|Baker||Baker. A Victorian benefactor of the school|
|Wagner||Wagner. A Victorian benefactor of the school|
|Warnford||Dr. Samuel Warneford. A Victorian benefactor of the school, who donated the site and the building of the current location in Canterbury.|
|Watson||Watson. A Victorian benefactor of the school|
In Junior School there are four houses:
The boarding houses:
|Owen (Senior School)||Owen. A benefactor of the school|
|School House (Junior School)||N/A|
In 1972, the previously independent Canterbury Cathedral Choir School, which educated the choristers of Canterbury Cathedral, joined the Junior School as the Choir House. Choir House remains at a detached location beside the cathedral, and provided transport conveys the choirboys between the two sites.
- The name of the first Headmaster, between the years 1751 and 1762, is unknown.
- The Revd Daniel Addison (1762 – 1783)
- The Revd Daniel Addison (1783 – 1804)
- The Revd Thomas Cripps (1804 – 1805)
- The Revd Evan Jones (1805 – 1813)
- The Revd William Farley (1813 – 1816)
- The Revd Thomas Wharton (1817 – 1837)
- The Revd George Bewsher (1837 – 1841)
- The Revd. Daniel Butler (1841 – 1867)
- The Revd Charles Matheson (1867 – 1891)
- The Revd Arthur W. Upcott (1891 – 1902)
- The Revd Edward J.W. Houghton (1902 – 1908)
- The Revd Walter F. Burnside (1908 – 1932)
- The Revd Henry Balmforth (1932 – 1941)
- The Revd Frederick F.S. Williams (1942 – 1945)
- William M. Thoseby (1945 – 1959)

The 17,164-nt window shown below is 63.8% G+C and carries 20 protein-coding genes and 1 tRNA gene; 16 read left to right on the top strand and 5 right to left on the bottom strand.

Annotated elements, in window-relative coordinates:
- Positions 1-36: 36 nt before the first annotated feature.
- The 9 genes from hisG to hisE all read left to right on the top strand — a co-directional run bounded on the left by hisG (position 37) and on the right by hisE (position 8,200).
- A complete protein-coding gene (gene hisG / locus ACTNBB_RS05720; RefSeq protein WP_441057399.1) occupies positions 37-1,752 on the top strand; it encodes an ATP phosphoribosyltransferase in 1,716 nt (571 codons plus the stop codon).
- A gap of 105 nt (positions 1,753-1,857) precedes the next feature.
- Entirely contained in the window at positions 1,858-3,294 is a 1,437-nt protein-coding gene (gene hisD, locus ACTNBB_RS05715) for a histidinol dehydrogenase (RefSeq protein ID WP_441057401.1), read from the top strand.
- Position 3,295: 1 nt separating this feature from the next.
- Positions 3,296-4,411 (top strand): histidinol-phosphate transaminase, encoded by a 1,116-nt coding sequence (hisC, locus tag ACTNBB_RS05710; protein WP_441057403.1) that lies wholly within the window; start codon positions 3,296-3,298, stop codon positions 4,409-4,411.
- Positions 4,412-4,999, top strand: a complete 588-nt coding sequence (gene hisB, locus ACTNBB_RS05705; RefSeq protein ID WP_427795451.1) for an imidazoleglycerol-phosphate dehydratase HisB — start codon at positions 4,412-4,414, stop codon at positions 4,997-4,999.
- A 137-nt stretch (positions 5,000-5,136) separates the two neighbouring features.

- Walter Stephen Jones (1 term 1959)
- B. Michael S.Hoban (1960 – 1964)
- Francis R. Rawes (1964 – 1978)
- John V. Tyson (1978 – 1994)
- A. Nicholas Ridley (1994 – 2005)
- Jeremy M. Gladwin (2005 – 2011)
- Louise J. Moelwyn-Hughes (2011 – current)
The Good Schools Guide note that after the schools' rebranding it was no longer marketing itself as a music and drama school, nor did it continue to describe itself as "non-selective".
The Independent Schools Inspectorate reported in 2015 that the school met all the requirements of the Education (Independent School Standards) Regulations.
Notable former pupils
Former pupils are granted membership to St Edmund's Society.
- Willoughby Allen, priest
- Jon Baddeley, auctioneer
- Orlando Bloom, actor
- Dan Caplen, musician
- Thomas Crick, Anglican priest
- Lawrence Durrell, novelist
- Benjamin Handley Geary, soldier
- Darren Henley, Chief Executive of Arts Council England
- Hope Gill, Anglican bishop
- Michael Goodliffe, actor
- Sanjeev Gupta, industrialist
- Bernard Howlett, soldier
- Geoffrey Iliff, Anglican bishop
- Robin Jackman, cricketer
- Freddy Kempf, pianist
- Tom London, magician and hacker
- John Long, priest
- Arthur Lovekin, journalist and politician
- Nigel MacArthur, broadcaster
- Sir Gordon MacMillan, British Army general
- Chris Nickols, Royal Air Force officer
- Alan Payne, cricketer
- John Peacey, cricketer
- John Pinsent, classicist
- Roger Royle, priest and broadcaster
- Hedley Sparks, Anglican priest and academic
- Max Spiers, conspiracy theorist
- Mark Strudwick, soldier
- Stuart Townend, athlete, soldier and schoolmaster
- "History – St Edmund's School Canterbury". www.stedmunds.org.uk. Retrieved 2018-02-23.
- Foundation on a Hill by Jock Asbury-Bailey.
- "Good Schools Guide".
- "2015 ISI Inspection report".